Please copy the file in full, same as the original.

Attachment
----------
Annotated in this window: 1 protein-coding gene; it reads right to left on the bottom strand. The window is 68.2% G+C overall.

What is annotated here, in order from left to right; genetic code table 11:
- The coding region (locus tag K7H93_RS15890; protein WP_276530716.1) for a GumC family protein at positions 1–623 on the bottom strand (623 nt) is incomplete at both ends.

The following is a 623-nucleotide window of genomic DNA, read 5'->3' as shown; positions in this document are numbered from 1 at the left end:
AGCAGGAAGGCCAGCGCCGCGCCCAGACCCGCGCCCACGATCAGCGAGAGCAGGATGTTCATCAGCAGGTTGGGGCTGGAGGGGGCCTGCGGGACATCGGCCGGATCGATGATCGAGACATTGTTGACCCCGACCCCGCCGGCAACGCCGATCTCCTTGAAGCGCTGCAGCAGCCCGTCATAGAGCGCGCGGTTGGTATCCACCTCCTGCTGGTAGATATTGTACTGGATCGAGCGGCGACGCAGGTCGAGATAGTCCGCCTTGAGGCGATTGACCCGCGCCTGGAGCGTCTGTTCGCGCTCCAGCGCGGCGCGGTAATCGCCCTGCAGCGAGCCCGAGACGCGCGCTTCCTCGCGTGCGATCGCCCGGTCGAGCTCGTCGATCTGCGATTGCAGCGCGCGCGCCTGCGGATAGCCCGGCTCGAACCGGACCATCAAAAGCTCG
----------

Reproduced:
Annotated in this window: 1 protein-coding gene; it reads right to left on the bottom strand. The window is 68.2% G+C overall.

What is annotated here, in order from left to right; genetic code table 11:
- The coding region (locus tag K7H93_RS15890; protein WP_276530716.1) for a GumC family protein at positions 1–623 on the bottom strand (623 nt) is incomplete at both ends.

The following is a 623-nucleotide window of genomic DNA, read 5'->3' as shown; positions in this document are numbered from 1 at the left end:
AGCAGGAAGGCCAGCGCCGCGCCCAGACCCGCGCCCACGATCAGCGAGAGCAGGATGTTCATCAGCAGGTTGGGGCTGGAGGGGGCCTGCGGGACATCGGCCGGATCGATGATCGAGACATTGTTGACCCCGACCCCGCCGGCAACGCCGATCTCCTTGAAGCGCTGCAGCAGCCCGTCATAGAGCGCGCGGTTGGTATCCACCTCCTGCTGGTAGATATTGTACTGGATCGAGCGGCGACGCAGGTCGAGATAGTCCGCCTTGAGGCGATTGACCCGCGCCTGGAGCGTCTGTTCGCGCTCCAGCGCGGCGCGGTAATCGCCCTGCAGCGAGCCCGAGACGCGCGCTTCCTCGCGTGCGATCGCCCGGTCGAGCTCGTCGATCTGCGATTGCAGCGCGCGCGCCTGCGGATAGCCCGGCTCGAACCGGACCATCAAAAGCTCG